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SAM and hazardous energy

Spot the hazard, assess the risk, make the change – these are common risk mitigation practices for employees working in and around the manufacturing production process. But what about the energy that can’t be seen?


Responding is Daniel Garstang, vice president of safety consulting, SEAM Group, Beachwood, OH.

It is said that “complacency is the enemy of safety.” The challenge of every safety leader is to ensure employees and contractors are aware, engaged and respect the energy with which they’re working.

In our analyses and experience, two factors differentiate the majority of serious injuries and fatalities, or SIFs, and near misses from other incidents: the level of energy in proximity to a worker and the ability to identify, respond and make necessary changes to ensure their safety.

If industry and safety professionals were to start with a clean slate – no Heinrich-Bird incident pyramid, no catchall “total recordable injury rate,” no assumed employee “unsafe acts” – the first variables would be hazard recognition along with the amounts and locations of hazardous energy.

We’re convinced that most successful endeavors to save lives and quality of life begin with a comprehensive canvassing of facilities for the sources of potentially lethal energy. The process of spotting a hazard, assessing the risk and making the change – or SAM – is a critical core competency at all levels of an organization.

Hazard recognition as a process is not new. Even in most compliance-oriented systems, risk assessments such as SAM are conducted for select mandated programs.

Over the past 30 years, I have traversed various careers, from military, police, mineral extraction, hydrocarbon extraction, transport and logistics to energized assets. I can say one competency alone, at my core, has allowed a more straightforward traverse: the competency and real-time application of SAM.

Spotting hazards, understanding their potential, assessing the risk, and the ability to make the proactive and reactive changes needed is a safety skill that gets better with continued application.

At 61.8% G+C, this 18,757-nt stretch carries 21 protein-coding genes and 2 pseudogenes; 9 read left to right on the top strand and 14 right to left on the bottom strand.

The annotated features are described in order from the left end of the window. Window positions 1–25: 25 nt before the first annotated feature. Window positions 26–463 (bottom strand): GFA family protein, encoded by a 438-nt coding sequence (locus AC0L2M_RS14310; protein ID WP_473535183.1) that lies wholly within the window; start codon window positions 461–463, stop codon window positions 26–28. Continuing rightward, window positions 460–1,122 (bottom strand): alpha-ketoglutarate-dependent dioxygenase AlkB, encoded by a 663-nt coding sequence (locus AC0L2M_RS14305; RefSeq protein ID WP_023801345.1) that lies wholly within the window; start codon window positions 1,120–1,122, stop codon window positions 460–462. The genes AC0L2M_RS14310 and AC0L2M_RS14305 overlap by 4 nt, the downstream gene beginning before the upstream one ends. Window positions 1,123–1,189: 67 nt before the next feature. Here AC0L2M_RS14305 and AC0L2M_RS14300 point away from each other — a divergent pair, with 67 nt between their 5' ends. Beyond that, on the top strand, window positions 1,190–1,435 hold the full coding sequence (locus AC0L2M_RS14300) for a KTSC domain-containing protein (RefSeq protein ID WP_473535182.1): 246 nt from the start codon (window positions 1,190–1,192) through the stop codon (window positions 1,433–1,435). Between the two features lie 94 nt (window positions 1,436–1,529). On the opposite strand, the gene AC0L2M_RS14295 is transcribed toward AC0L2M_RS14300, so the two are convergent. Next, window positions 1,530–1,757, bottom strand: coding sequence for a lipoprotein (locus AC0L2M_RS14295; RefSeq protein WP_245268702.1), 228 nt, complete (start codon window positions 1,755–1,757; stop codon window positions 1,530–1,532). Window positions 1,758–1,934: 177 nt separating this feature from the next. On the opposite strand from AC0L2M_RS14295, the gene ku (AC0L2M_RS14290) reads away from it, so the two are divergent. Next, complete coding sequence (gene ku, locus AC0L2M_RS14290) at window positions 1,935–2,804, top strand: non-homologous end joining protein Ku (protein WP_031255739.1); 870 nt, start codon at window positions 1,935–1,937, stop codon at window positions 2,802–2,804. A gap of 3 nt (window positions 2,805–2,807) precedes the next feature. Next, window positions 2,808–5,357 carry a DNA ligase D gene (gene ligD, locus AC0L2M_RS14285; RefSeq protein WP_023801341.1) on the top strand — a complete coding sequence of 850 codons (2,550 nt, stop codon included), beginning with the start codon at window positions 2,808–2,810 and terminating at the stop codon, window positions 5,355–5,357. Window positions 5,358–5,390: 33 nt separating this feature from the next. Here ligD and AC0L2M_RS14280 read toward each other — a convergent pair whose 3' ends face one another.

Some of you will say, “I already do this,” “We complete a Job Safety Analysis” and “We do hazard identification.”

My simple challenge would be: Do your people know the SAM process at their core? Is it part of their DNA? Do they drive their vehicles thinking about SAM? Do they walk through your workshop thinking about SAM? Do they understand SIF hazards and all that they entail? Are they aware of the energy that is staged, invisible and at levels that would release industrial loads if inadvertently triggered?

The process of SAM is a core competency for anyone who needs to ensure the process of connecting the thinking and the doing is achieved. It’s difficult for a safety leader to make everyone aware of all hazards and combinations that context provides, despite all our efforts. Rarely can a staff member recall all the training provided or have the underpinning knowledge to anchor the learning, too.

When we can teach our people to spot hazards, understand their severity and impact, and make proactive and reactive changes, they will have a higher probability of going home safe every day.

Editor's note: This article represents the independent views of the authors and should not be construed as a National Safety Council endorsement.

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